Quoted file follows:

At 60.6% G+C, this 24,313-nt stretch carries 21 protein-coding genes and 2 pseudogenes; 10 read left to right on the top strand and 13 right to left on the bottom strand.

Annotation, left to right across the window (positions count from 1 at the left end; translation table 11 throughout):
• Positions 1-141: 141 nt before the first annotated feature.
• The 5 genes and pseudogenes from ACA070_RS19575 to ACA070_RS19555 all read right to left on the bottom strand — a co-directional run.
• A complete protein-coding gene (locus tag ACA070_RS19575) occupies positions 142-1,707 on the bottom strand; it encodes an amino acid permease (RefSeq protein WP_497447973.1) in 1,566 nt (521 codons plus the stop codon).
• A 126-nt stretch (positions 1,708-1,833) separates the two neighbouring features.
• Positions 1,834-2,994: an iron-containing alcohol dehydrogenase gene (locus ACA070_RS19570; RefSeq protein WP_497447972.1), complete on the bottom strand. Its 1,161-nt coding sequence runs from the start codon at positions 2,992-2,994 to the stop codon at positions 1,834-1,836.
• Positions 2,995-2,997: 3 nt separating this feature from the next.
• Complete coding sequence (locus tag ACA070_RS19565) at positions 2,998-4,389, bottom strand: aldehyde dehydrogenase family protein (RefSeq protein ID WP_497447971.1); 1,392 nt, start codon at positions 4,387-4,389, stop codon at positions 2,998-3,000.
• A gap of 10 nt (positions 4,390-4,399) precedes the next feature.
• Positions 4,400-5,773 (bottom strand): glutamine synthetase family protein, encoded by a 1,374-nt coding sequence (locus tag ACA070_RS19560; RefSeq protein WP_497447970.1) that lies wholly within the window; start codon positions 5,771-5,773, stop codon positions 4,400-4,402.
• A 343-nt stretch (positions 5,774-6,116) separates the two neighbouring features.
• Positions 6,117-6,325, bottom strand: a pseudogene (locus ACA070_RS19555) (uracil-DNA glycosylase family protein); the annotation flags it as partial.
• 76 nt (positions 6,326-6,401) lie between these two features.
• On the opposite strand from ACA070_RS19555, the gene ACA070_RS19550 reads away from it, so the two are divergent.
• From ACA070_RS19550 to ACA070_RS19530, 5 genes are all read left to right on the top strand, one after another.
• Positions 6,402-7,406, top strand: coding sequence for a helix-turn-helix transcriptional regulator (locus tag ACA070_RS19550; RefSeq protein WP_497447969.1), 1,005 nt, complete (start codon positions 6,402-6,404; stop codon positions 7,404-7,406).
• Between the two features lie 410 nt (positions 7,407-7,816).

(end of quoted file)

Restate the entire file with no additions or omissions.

At 60.6% G+C, this 24,313-nt stretch carries 21 protein-coding genes and 2 pseudogenes; 10 read left to right on the top strand and 13 right to left on the bottom strand.

Annotation, left to right across the window (positions count from 1 at the left end; translation table 11 throughout):
• Positions 1-141: 141 nt before the first annotated feature.
• The 5 genes and pseudogenes from ACA070_RS19575 to ACA070_RS19555 all read right to left on the bottom strand — a co-directional run.
• A complete protein-coding gene (locus tag ACA070_RS19575) occupies positions 142-1,707 on the bottom strand; it encodes an amino acid permease (RefSeq protein WP_497447973.1) in 1,566 nt (521 codons plus the stop codon).
• A 126-nt stretch (positions 1,708-1,833) separates the two neighbouring features.
• Positions 1,834-2,994: an iron-containing alcohol dehydrogenase gene (locus ACA070_RS19570; RefSeq protein WP_497447972.1), complete on the bottom strand. Its 1,161-nt coding sequence runs from the start codon at positions 2,992-2,994 to the stop codon at positions 1,834-1,836.
• Positions 2,995-2,997: 3 nt separating this feature from the next.
• Complete coding sequence (locus tag ACA070_RS19565) at positions 2,998-4,389, bottom strand: aldehyde dehydrogenase family protein (RefSeq protein ID WP_497447971.1); 1,392 nt, start codon at positions 4,387-4,389, stop codon at positions 2,998-3,000.
• A gap of 10 nt (positions 4,390-4,399) precedes the next feature.
• Positions 4,400-5,773 (bottom strand): glutamine synthetase family protein, encoded by a 1,374-nt coding sequence (locus tag ACA070_RS19560; RefSeq protein WP_497447970.1) that lies wholly within the window; start codon positions 5,771-5,773, stop codon positions 4,400-4,402.
• A 343-nt stretch (positions 5,774-6,116) separates the two neighbouring features.
• Positions 6,117-6,325, bottom strand: a pseudogene (locus ACA070_RS19555) (uracil-DNA glycosylase family protein); the annotation flags it as partial.
• 76 nt (positions 6,326-6,401) lie between these two features.
• On the opposite strand from ACA070_RS19555, the gene ACA070_RS19550 reads away from it, so the two are divergent.
• From ACA070_RS19550 to ACA070_RS19530, 5 genes are all read left to right on the top strand, one after another.
• Positions 6,402-7,406, top strand: coding sequence for a helix-turn-helix transcriptional regulator (locus tag ACA070_RS19550; RefSeq protein WP_497447969.1), 1,005 nt, complete (start codon positions 6,402-6,404; stop codon positions 7,404-7,406).
• Between the two features lie 410 nt (positions 7,407-7,816).